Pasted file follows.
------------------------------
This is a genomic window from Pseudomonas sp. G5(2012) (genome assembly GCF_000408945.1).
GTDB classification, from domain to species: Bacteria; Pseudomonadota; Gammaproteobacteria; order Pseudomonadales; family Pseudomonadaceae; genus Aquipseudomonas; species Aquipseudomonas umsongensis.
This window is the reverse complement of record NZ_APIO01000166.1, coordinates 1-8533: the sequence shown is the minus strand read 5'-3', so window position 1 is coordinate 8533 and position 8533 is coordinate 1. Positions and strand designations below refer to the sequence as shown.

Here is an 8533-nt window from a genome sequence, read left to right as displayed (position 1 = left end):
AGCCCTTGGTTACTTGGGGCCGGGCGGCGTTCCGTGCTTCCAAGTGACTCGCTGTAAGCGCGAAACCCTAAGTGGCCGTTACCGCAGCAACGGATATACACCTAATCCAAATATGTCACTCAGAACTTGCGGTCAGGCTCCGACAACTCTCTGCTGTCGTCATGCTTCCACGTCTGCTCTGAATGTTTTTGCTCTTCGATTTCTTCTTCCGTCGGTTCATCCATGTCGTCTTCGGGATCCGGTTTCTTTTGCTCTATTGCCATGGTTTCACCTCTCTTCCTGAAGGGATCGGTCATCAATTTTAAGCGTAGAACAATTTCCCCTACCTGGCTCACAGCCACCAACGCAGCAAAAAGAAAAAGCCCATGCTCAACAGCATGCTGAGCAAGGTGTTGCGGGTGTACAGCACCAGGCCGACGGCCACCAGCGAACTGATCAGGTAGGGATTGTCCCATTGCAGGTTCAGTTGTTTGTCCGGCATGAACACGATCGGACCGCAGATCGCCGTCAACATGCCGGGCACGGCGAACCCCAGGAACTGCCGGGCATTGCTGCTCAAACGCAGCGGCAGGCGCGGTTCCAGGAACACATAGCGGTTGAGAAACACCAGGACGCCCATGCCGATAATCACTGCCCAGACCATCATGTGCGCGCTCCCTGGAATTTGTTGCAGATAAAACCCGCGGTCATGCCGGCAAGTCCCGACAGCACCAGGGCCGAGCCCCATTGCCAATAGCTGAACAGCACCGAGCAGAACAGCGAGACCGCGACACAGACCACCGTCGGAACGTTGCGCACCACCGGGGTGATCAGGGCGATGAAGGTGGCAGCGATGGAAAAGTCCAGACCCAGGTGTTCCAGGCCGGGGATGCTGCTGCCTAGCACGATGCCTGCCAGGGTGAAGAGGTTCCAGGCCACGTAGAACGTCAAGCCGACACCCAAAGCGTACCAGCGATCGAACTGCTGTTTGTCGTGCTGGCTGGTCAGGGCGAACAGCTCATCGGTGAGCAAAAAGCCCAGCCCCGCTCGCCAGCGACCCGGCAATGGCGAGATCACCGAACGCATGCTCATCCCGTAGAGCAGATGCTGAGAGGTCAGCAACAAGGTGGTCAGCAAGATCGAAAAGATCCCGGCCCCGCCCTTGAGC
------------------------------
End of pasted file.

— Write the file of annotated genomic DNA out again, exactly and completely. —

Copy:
This is a genomic window from Pseudomonas sp. G5(2012) (genome assembly GCF_000408945.1).
GTDB classification, from domain to species: Bacteria; Pseudomonadota; Gammaproteobacteria; order Pseudomonadales; family Pseudomonadaceae; genus Aquipseudomonas; species Aquipseudomonas umsongensis.
This window is the reverse complement of record NZ_APIO01000166.1, coordinates 1-8533: the sequence shown is the minus strand read 5'-3', so window position 1 is coordinate 8533 and position 8533 is coordinate 1. Positions and strand designations below refer to the sequence as shown.

Here is an 8533-nt window from a genome sequence, read left to right as displayed (position 1 = left end):
AGCCCTTGGTTACTTGGGGCCGGGCGGCGTTCCGTGCTTCCAAGTGACTCGCTGTAAGCGCGAAACCCTAAGTGGCCGTTACCGCAGCAACGGATATACACCTAATCCAAATATGTCACTCAGAACTTGCGGTCAGGCTCCGACAACTCTCTGCTGTCGTCATGCTTCCACGTCTGCTCTGAATGTTTTTGCTCTTCGATTTCTTCTTCCGTCGGTTCATCCATGTCGTCTTCGGGATCCGGTTTCTTTTGCTCTATTGCCATGGTTTCACCTCTCTTCCTGAAGGGATCGGTCATCAATTTTAAGCGTAGAACAATTTCCCCTACCTGGCTCACAGCCACCAACGCAGCAAAAAGAAAAAGCCCATGCTCAACAGCATGCTGAGCAAGGTGTTGCGGGTGTACAGCACCAGGCCGACGGCCACCAGCGAACTGATCAGGTAGGGATTGTCCCATTGCAGGTTCAGTTGTTTGTCCGGCATGAACACGATCGGACCGCAGATCGCCGTCAACATGCCGGGCACGGCGAACCCCAGGAACTGCCGGGCATTGCTGCTCAAACGCAGCGGCAGGCGCGGTTCCAGGAACACATAGCGGTTGAGAAACACCAGGACGCCCATGCCGATAATCACTGCCCAGACCATCATGTGCGCGCTCCCTGGAATTTGTTGCAGATAAAACCCGCGGTCATGCCGGCAAGTCCCGACAGCACCAGGGCCGAGCCCCATTGCCAATAGCTGAACAGCACCGAGCAGAACAGCGAGACCGCGACACAGACCACCGTCGGAACGTTGCGCACCACCGGGGTGATCAGGGCGATGAAGGTGGCAGCGATGGAAAAGTCCAGACCCAGGTGTTCCAGGCCGGGGATGCTGCTGCCTAGCACGATGCCTGCCAGGGTGAAGAGGTTCCAGGCCACGTAGAACGTCAAGCCGACACCCAAAGCGTACCAGCGATCGAACTGCTGTTTGTCGTGCTGGCTGGTCAGGGCGAACAGCTCATCGGTGAGCAAAAAGCCCAGCCCCGCTCGCCAGCGACCCGGCAATGGCGAGATCACCGAACGCATGCTCATCCCGTAGAGCAGATGCTGAGAGGTCAGCAACAAGGTGGTCAGCAAGATCGAAAAGATCCCGGCCCCGCCCTTGAGC